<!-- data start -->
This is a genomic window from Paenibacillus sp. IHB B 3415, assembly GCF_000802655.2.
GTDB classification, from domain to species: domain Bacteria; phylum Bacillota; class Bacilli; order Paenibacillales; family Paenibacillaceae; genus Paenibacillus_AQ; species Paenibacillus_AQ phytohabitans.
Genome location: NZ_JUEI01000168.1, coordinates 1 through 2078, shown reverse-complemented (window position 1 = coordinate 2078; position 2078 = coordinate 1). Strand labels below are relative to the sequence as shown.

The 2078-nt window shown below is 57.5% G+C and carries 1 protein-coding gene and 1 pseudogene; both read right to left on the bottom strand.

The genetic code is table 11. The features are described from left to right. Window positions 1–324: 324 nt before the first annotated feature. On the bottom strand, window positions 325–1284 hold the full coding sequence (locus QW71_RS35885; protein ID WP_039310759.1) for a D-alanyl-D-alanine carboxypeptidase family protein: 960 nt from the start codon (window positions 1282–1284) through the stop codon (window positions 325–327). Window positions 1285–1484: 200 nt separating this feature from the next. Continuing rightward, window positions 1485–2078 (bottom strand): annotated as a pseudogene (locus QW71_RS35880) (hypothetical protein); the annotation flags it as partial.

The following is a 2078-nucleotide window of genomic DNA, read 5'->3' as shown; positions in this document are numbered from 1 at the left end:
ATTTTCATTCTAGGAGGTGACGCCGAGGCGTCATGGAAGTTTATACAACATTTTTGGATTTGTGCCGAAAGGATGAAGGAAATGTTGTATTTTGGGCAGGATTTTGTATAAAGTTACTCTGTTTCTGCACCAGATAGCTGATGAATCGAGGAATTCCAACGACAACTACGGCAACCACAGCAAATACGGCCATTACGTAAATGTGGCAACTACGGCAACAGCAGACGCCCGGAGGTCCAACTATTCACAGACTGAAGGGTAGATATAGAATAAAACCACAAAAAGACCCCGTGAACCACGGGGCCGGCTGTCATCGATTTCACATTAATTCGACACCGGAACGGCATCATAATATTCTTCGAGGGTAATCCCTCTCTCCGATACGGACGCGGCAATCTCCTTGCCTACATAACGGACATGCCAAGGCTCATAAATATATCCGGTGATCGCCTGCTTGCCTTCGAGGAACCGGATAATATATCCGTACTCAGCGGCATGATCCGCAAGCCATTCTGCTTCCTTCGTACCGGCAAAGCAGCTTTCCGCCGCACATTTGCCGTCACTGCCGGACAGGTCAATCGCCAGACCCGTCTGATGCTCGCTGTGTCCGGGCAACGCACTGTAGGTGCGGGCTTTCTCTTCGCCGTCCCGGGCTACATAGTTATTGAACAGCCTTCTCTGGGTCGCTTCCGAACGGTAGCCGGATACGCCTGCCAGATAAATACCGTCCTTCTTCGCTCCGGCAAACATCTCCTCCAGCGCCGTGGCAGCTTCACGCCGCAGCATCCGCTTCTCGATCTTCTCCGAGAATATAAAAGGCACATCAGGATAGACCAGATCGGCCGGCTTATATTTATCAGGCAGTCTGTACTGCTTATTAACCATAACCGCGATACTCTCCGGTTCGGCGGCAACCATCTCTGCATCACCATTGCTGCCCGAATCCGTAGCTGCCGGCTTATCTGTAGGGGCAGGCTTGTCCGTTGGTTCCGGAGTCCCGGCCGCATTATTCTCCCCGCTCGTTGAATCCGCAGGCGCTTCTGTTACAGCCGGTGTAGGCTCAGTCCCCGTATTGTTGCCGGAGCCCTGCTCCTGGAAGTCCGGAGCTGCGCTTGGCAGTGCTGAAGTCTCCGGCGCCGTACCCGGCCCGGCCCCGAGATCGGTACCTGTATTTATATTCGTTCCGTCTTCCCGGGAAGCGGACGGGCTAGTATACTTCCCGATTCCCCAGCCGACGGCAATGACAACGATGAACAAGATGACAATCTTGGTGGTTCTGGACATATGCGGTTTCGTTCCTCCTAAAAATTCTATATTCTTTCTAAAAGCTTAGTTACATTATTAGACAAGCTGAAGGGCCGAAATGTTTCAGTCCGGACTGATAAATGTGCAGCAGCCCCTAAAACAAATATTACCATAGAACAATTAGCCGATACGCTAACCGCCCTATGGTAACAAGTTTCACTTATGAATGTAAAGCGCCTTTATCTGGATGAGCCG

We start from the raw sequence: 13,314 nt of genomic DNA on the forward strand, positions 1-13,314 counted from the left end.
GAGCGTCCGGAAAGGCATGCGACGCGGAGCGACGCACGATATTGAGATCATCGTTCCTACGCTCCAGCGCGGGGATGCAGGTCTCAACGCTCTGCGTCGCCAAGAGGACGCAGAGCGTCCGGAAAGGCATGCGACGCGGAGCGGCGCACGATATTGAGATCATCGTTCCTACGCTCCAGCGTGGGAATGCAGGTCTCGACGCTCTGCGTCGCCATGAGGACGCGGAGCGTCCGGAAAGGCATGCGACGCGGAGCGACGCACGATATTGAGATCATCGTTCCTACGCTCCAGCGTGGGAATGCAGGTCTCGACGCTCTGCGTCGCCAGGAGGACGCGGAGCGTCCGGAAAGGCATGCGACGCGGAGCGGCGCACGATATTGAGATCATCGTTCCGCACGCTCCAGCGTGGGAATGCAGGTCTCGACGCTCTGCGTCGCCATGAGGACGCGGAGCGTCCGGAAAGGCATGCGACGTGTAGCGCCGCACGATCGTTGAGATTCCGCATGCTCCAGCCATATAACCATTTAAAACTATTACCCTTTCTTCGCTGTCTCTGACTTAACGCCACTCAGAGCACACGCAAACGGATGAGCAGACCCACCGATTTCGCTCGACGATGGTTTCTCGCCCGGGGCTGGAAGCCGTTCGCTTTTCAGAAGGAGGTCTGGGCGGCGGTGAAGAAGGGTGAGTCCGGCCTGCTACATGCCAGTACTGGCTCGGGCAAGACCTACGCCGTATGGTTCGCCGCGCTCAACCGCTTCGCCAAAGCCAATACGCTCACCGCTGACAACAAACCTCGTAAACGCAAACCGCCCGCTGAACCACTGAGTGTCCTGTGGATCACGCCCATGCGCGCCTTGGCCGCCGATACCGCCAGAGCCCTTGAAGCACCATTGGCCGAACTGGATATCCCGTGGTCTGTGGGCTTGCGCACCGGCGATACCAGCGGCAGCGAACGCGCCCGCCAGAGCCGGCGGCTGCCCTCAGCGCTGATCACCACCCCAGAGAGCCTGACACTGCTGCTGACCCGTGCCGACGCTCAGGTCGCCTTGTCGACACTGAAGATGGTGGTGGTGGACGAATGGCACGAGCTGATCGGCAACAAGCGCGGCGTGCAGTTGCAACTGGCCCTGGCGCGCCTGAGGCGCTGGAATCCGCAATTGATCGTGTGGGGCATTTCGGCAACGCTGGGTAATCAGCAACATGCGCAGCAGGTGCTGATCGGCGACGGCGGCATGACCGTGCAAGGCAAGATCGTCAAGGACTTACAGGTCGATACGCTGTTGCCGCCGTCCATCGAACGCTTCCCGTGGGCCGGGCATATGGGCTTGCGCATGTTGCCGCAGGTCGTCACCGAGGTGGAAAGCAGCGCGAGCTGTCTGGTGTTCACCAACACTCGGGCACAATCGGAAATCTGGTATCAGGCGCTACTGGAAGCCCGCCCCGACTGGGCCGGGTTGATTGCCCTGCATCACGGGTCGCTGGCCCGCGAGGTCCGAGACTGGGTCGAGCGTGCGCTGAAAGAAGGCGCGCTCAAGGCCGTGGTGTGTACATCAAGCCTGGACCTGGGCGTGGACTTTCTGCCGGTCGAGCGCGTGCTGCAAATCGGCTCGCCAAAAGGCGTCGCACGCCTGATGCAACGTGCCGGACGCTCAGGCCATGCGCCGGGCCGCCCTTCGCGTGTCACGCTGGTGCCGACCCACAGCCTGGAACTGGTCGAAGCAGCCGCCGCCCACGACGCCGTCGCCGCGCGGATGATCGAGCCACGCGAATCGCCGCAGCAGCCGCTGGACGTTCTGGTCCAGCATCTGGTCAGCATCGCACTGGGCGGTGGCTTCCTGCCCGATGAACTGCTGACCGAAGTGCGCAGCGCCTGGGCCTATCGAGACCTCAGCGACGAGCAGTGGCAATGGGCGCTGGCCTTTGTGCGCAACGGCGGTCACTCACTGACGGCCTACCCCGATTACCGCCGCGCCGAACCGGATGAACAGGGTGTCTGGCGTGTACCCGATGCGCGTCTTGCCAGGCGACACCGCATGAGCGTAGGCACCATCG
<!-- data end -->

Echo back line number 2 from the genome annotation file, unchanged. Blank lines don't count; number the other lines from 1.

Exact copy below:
GTDB classification, from domain to species: domain Bacteria; phylum Bacillota; class Bacilli; order Paenibacillales; family Paenibacillaceae; genus Paenibacillus_AQ; species Paenibacillus_AQ phytohabitans.